Tuesday, January 05, 2010

$3B brand challenge – Prolia is one to watch in 2010

The bar is continuing to be raised for new bio-pharma brands by investigators, regulators, insurers, and investors.

One example to keep our eyes on in 2010 is Amgen's bone-loss treatment brand Prolia (denosumab).

In October, the FDA rejected six NDAs, saying it wanted more trials.

But the rewards of getting it right are still significant.  One report says the postmenopausal osteoporosis treatment market, where Prolia is closest to approval, is worth three times more than all the rest combined. And the biggest opportunity is yet to come, if the drug gains approvals for the reduction of fracture risk in various cancers and for the prevention of bone metastases.

Bone loss is a huge and growing medical problem: Up to 50% of women and 30% of men will suffer an osteoporosis-related fracture in their lifetimes, according to the International Osteoporosis Foundation. If the FDA approves Prolia for those uses, the drug could bring in as much as $3 billion a year, analysts predict.

At a time when the country is focused on reforming health care, however, some experts are asking an important question: Can the U.S. afford to protect the bones of millions of aging baby boomers?

In Business Week, Mayo Clinic professor of medicine Dr. Sundeep Khosla questioned whether Amgen's drug is that much better than older, more affordable alternatives, such as Merck's Fosamax, now available as a generic for as little as $100 a year. Amgen has not talked about pricing, but because Prolia is a biologic drug, it will likely cost more than even the priciest alternatives, such as Roche's Boniva and Novartis's Reclast, which cost up to $2,000 a year. "If there's only a marginal difference, you really need a reason not to use those older drugs," says Khosla.

Denosumab performed well in two studies published in the New England Journal of Medicine on Aug. 11. In post-menopausal women with osteoporosis, it reduced hip fractures by 40% and spine fractures by 68%, when tested against a placebo. Yet Amgen has done just a handful of trials comparing denosumab to currently marketed osteoporosis drugs. And those trials only measured bone density--not fracture risk. Without more definitive studies, doctors may choose to stick with old standbys.

Amgen is playing up the fact that Prolia requires nothing more than a twice-yearly injection. Other bone treatments require intravenous infusions, and Fosamax is a pill that's taken weekly or daily. As for the cost, Dr. Roger M. Perlmutter, Amgen's executive vice-president for research and development, said in an interview last June, "We don't intend to be exploitative. We want the value proposition to be clear."

Prolia may be the biggest marketing challenge the 29-year-old biotech has ever faced. The market for osteoporosis drugs is $5 billion but shrinking as insurers push patients to switch to generic Fosamax. That has sparked a marketing war: In 2008, Roche spent $92 million advertising Boniva, according to TNS Media Intelligence, while Novartis spent $53 million pitching Reclast. Amgen will have to put plenty of promotional muscle behind Prolia to convince doctors -- and insurers -- that the drug is a cut above those treatments.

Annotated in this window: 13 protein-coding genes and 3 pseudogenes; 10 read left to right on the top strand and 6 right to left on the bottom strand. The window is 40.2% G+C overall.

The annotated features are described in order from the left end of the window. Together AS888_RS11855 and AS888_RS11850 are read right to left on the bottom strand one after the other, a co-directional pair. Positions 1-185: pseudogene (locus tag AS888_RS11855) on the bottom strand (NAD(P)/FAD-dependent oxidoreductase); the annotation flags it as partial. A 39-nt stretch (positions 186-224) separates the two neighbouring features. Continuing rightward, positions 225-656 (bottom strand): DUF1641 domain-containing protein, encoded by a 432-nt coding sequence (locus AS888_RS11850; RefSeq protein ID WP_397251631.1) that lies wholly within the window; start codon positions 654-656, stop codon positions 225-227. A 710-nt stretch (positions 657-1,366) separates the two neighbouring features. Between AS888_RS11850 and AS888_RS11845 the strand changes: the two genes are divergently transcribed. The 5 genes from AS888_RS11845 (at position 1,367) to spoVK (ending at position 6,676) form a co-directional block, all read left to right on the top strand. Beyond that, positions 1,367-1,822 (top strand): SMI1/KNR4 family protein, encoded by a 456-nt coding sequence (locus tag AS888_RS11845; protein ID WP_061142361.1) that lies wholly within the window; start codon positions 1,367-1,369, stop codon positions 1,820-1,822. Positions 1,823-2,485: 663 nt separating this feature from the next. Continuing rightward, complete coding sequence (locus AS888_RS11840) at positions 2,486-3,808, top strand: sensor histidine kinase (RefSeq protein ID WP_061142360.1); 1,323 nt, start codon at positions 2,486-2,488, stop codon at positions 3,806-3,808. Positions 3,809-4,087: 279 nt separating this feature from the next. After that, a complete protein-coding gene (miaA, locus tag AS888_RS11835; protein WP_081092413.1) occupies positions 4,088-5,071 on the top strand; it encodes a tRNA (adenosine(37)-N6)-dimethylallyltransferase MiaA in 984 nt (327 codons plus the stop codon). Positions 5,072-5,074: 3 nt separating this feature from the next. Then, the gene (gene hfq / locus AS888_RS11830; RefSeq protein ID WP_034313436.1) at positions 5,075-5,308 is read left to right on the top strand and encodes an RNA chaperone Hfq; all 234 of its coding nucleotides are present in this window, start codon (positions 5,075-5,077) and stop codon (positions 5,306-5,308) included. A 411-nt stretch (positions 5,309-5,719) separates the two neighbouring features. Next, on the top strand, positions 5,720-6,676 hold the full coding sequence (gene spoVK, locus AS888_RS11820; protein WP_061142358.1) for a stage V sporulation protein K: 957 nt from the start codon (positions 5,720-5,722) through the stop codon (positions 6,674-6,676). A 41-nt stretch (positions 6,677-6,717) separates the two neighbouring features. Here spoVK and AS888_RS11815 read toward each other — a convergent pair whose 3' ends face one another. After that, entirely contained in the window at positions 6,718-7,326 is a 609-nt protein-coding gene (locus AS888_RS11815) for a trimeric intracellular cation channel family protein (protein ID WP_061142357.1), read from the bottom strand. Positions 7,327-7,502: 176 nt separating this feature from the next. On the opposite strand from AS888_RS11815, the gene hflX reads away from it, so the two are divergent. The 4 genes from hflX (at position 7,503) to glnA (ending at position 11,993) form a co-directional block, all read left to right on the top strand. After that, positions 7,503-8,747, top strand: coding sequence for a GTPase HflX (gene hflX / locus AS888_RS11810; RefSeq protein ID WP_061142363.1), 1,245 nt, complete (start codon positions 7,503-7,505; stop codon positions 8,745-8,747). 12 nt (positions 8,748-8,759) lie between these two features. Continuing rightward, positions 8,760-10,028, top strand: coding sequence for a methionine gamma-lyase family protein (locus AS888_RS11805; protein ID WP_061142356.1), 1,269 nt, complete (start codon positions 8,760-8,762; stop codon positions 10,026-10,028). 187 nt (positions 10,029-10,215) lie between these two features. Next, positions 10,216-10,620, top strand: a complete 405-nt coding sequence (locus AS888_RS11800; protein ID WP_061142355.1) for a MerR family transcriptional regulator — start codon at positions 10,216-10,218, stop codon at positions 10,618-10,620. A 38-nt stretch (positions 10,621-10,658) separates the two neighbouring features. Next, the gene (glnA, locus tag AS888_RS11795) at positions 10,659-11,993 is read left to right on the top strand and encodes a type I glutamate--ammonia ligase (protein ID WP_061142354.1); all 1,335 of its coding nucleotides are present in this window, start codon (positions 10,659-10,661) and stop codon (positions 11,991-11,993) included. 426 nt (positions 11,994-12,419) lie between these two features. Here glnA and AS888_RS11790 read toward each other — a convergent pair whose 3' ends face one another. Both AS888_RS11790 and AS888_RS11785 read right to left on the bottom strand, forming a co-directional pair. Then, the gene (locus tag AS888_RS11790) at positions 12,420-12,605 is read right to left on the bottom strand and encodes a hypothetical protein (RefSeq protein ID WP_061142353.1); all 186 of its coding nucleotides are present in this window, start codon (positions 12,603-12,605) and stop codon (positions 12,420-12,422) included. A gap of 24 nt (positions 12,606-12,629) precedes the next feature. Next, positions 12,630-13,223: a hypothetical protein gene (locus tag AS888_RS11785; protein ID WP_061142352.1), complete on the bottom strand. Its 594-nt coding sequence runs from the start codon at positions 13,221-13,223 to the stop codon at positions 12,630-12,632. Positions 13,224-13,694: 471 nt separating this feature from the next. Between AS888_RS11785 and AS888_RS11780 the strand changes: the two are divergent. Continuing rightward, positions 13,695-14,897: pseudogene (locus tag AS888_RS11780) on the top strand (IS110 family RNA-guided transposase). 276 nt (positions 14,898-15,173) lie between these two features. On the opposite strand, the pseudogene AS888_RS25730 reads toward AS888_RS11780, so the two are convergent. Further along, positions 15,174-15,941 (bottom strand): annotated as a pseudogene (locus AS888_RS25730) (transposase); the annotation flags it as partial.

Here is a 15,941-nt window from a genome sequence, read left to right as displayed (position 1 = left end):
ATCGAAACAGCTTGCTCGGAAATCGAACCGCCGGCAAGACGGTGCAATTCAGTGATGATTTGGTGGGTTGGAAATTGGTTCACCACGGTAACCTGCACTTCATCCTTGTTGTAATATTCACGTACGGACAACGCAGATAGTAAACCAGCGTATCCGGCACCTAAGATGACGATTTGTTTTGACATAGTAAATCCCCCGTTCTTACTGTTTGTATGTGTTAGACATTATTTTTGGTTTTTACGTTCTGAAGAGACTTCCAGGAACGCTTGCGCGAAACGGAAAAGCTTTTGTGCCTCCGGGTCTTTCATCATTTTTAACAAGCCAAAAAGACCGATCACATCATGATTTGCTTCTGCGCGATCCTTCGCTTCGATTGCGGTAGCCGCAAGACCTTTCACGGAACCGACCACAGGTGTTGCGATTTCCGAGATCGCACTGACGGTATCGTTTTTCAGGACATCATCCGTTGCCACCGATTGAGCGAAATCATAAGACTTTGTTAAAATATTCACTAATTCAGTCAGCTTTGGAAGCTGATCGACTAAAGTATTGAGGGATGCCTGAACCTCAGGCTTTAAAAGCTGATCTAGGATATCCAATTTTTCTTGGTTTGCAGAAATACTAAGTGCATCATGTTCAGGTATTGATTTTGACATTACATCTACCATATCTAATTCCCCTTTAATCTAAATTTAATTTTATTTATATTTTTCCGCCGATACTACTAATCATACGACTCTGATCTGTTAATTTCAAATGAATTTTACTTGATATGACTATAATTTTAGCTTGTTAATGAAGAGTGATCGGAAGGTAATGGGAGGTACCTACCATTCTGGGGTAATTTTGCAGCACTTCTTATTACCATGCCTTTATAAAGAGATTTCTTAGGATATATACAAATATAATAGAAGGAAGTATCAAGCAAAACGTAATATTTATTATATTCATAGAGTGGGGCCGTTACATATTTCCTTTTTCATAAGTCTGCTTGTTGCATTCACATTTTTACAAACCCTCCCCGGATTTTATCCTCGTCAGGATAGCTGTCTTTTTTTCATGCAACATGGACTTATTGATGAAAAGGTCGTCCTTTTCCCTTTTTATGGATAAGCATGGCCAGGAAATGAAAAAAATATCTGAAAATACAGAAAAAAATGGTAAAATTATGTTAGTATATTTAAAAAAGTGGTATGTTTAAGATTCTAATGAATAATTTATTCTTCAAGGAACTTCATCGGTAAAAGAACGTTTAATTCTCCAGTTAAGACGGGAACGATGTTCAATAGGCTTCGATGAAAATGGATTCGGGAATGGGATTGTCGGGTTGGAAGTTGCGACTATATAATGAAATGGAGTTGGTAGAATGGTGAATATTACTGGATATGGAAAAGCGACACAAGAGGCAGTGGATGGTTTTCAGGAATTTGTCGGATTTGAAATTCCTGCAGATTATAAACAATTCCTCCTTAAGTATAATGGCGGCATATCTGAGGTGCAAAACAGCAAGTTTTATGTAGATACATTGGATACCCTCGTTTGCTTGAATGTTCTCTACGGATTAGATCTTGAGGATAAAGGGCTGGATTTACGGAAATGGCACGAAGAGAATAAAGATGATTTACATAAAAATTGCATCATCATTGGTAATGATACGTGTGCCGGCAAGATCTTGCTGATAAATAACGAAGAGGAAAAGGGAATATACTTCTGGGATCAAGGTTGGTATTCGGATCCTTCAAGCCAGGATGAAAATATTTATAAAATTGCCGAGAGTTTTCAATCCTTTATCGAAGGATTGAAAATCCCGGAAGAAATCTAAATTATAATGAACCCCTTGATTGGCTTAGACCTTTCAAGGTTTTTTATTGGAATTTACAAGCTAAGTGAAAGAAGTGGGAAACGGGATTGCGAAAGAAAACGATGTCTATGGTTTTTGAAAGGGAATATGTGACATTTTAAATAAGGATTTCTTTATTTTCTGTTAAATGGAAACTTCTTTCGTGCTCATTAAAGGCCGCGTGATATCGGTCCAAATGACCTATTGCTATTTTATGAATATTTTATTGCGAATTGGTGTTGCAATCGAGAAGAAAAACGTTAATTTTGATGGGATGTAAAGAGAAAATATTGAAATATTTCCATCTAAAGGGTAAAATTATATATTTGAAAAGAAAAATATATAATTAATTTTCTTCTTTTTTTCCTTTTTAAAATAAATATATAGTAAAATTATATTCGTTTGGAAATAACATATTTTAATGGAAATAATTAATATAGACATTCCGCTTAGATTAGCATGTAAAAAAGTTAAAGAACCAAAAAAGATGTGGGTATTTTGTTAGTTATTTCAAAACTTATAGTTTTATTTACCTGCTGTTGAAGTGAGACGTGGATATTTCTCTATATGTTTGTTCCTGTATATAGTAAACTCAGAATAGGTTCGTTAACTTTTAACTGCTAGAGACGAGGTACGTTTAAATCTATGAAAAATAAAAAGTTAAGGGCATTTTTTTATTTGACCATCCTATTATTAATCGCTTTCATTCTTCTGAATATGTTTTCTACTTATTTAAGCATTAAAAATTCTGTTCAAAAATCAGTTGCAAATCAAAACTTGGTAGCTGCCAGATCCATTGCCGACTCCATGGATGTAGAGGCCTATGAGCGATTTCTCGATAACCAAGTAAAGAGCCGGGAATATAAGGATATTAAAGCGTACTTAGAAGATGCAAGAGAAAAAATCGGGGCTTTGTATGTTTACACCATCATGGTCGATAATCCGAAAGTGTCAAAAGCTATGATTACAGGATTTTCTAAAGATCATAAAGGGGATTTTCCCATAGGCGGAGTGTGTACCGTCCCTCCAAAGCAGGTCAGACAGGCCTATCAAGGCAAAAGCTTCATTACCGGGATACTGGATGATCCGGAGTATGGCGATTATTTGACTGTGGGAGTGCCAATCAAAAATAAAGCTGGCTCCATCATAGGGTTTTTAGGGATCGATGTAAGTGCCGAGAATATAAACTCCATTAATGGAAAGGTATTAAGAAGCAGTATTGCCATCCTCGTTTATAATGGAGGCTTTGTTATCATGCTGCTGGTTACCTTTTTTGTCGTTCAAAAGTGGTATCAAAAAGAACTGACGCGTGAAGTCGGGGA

At year’s end, Prolia received recommended for approval by The Committee for Medicinal Products for Human Use of the European Medicines Agency.


Mark said...

4/27: Today, Amgen said Robert Bradway, has been named president and chief operating officer, effective May 11.

Amgen, which is hoping to win approval this summer for a potential blockbuster osteoporosis drug called denosumab it hopes will revive lackluster earnings, said Bradway will oversee Amgen's global commercial and manufacturing operations. If approved, Amgen plans to sell denosumab under the brand name Prolia.

George Morrow, 58, executive vice president of global commercial operations since 2003, will retire effective Jan. 31, 2011.

"His departure, while not a complete surprise, will disappoint many investors who had come to regard him as one of the more straightforward and accomplished executives in the industry," Sanford Bernstein analyst Geoffrey Porges said in a statement.

The analyst said Bradway, a former investment banker at Morgan Stanley, now appears to be the heir apparent to Amgen Chief Executive Officer Kevin Sharer, who turns 65 in 2013.

"Cynics will suggest this decision by Amgen's board confirms that the company's future is in dealmaking, rather than research, development and commercialization," Porges said.

Barclays Capital analyst Jim Birchenough said in a research note that Amgen told him the changes were part of normal succession plans and Morrow will be involved in the initial launch of Prolia, while other key leadership of commercial operations remains unchanged.

"We view the ascension of Mr. Bradway as a positive given his strong background in healthcare banking and a perceived need for Amgen to supplement internal R&D with strategic initiatives," Birchenough said.

Amgen said Bradway, 47, will also be responsible for strategy and corporate development, information technology and global government affairs and compliance.

Mark Stinson said...